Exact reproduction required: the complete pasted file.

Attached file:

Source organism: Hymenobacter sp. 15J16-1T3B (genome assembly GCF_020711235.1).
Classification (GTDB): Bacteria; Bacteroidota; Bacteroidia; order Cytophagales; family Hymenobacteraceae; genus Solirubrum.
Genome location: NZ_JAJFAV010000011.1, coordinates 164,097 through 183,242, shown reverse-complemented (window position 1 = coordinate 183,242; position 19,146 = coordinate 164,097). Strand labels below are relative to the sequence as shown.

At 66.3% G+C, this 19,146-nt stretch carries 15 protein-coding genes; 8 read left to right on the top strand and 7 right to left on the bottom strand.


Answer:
Source organism: Hymenobacter sp. 15J16-1T3B (genome assembly GCF_020711235.1).
Classification (GTDB): Bacteria; Bacteroidota; Bacteroidia; order Cytophagales; family Hymenobacteraceae; genus Solirubrum.
Genome location: NZ_JAJFAV010000011.1, coordinates 164,097 through 183,242, shown reverse-complemented (window position 1 = coordinate 183,242; position 19,146 = coordinate 164,097). Strand labels below are relative to the sequence as shown.

At 66.3% G+C, this 19,146-nt stretch carries 15 protein-coding genes; 8 read left to right on the top strand and 7 right to left on the bottom strand.